51% of US employees are not engaged in their work, according to a Gallup poll. There may be a ‘War for Talent’ but there’s also a ‘Crisis in Leadership’. Executives must get better at motivating and engaging their teams. To succeed, they must become ‘Cultural Architects’, individuals who create environments where people want to do great work.
Intrinsic motivation is the level of motivation forged at a much deeper level than stock options and benefits. This happens when there an environment where employees feel safe to be themselves, where they feel really connected with their colleagues, where they feel they’re able to be masters of their domain without being micromanaged, and where they feel they’re contributing to a programme that benefits the wider community.
How to test for it?: Don’t ask them. Talk to 5 – 7 individuals who have worked for them. ‘What was it like working for X?’ How productive did you feel?’ ‘How motivated were you to come in every day?’ How motivated do you feel your colleagues were?’ ‘What was the environment like?’
Thought Diversity and Challenge
There has been a lot of talk about the benefits of diversity. In young companies, this is important. Entrepreneurs can wrap themselves in a bubble if they’re not careful. Having individuals who think differently and aren’t afraid to speak up, in an environment that encourages them to speak up, strengthens the company. It makes it more robust. It questions assumptions and occasionally threatens sacred cows. These are good things.
How to test for it?: “When was the last time you were wrong? Who questions you in your team? On your Board? When was the last time you went with what someone else wanted to do, rather than what you wanted to do?” “ “In your company (so far / last company), who have you selected to advise you and why?”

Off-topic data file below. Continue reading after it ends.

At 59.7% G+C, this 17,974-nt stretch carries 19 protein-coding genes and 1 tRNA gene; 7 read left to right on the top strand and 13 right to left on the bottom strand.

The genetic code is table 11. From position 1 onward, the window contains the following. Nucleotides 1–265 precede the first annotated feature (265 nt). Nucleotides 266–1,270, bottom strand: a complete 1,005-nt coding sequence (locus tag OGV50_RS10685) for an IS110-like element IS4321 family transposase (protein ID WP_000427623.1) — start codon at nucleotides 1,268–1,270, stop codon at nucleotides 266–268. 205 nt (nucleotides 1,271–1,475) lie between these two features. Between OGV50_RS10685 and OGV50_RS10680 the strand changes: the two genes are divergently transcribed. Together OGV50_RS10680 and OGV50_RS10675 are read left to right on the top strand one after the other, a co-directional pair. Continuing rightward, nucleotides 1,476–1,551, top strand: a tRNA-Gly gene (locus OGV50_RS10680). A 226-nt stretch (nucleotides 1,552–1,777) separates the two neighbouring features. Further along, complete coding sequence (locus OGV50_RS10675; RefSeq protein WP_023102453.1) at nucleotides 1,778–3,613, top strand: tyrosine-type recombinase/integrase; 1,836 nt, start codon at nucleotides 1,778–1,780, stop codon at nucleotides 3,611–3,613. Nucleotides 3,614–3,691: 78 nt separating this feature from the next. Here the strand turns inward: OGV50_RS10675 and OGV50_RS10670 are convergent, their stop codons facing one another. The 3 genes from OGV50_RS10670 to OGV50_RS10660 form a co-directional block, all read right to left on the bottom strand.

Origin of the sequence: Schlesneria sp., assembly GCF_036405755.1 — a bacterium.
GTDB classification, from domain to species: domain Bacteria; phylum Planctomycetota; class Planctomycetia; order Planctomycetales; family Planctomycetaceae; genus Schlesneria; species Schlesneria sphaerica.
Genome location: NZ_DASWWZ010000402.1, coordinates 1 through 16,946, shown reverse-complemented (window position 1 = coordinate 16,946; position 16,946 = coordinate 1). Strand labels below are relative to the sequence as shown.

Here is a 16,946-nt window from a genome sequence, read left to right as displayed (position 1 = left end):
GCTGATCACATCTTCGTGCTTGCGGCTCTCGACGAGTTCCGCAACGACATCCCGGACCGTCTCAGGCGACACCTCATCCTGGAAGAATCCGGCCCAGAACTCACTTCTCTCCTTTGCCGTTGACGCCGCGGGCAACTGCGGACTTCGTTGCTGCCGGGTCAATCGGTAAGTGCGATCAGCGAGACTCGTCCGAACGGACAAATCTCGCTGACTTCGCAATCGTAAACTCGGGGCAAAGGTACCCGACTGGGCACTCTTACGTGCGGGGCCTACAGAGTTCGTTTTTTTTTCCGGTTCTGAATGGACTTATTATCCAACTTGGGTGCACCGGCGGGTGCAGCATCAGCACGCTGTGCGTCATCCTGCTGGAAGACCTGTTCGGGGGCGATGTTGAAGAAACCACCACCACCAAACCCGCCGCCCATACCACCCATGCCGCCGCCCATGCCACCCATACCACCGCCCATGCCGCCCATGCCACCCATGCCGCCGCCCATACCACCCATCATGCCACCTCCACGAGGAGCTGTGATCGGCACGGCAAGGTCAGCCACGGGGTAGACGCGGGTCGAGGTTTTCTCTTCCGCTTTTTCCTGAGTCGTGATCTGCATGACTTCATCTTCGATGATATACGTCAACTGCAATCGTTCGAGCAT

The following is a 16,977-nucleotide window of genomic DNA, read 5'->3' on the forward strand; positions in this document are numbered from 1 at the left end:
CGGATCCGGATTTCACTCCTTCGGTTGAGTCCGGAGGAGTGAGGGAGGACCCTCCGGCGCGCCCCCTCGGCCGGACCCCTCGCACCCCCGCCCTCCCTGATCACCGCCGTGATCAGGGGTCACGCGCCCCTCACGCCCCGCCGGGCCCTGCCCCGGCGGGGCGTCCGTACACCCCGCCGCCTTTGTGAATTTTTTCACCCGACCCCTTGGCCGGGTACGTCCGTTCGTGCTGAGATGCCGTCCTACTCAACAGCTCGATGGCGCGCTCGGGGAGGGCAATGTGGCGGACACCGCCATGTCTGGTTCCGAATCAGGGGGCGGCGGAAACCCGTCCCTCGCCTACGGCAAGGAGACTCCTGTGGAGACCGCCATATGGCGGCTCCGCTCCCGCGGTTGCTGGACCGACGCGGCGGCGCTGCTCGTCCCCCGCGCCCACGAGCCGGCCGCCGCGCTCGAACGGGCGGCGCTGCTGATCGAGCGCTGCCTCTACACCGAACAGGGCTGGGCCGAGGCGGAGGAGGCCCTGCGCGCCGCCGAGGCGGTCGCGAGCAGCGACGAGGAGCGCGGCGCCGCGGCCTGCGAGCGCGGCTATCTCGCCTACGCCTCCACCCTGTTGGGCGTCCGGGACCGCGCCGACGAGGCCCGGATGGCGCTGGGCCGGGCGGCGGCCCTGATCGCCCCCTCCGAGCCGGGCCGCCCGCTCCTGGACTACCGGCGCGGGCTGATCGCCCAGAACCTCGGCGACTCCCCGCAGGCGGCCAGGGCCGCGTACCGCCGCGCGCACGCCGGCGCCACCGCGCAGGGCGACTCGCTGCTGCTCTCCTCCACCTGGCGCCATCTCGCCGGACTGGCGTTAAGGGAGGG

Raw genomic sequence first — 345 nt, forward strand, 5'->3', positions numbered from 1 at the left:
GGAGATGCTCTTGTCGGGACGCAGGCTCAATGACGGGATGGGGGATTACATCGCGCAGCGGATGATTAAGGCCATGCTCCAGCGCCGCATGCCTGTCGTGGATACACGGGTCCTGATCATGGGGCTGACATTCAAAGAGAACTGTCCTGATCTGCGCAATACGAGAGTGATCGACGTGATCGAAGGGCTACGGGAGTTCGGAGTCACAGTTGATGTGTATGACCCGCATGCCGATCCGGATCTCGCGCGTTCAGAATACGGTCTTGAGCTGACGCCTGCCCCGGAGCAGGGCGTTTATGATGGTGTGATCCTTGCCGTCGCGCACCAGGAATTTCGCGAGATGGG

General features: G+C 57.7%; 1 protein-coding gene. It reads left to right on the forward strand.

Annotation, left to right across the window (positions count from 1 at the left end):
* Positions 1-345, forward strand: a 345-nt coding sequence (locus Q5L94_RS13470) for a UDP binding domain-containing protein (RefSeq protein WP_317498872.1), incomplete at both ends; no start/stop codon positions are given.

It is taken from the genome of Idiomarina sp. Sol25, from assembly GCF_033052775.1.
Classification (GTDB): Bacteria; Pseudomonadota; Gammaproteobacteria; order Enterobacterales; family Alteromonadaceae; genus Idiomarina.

While Chris still measures experience carefully, he believes that these qualities represent better indicators for likely success. Of course, much also depends on the organisations into which executives are being recruited. Just because someone was successful in their last organisation, doesn’t mean they’re going to be successful in their new company. Other environmental factors, like culture, matter just as much, maybe even more.
I find his assessment extremely helpful and now apply it not only to executive and director interviewing assessments but also in entrepreneur evaluation for potential investments. As such I have created one addition based on my own experiences for successful and scalable startup executives:
Sharp Focus: Prioritize then Delegate and/or Get it Done
Startup executives are pulled in so many directions that focus and prioritization, or lack thereof, is cited as one of the top three reasons that startups succeed and fail. Great executives set the priorities and then hire well – often better than themselves – and empower through effective delegation. They also drive items to completion and make sure things get done.
How to test for it?: “Who did you hire around you in your last role and how did you use them?” “As an executive how do you decide which business opportunities to pursue or not? Have you ever ‘fired’ a customer or partner and how did you make the decision?” “How do you handle it when you have too many things pulling at your time?”
These combine to form a strong litmus test for effective leadership and especially leadership potential in younger executives and directors. Helpfully they can be remembered with the acronym: G-R-E-A-T for the core five, with the sixth leading to the GREATS! We hope this list is helpful and feel free to provide feedback by filing the form here, with any additional useful interview questions and/or key qualities from your experiences!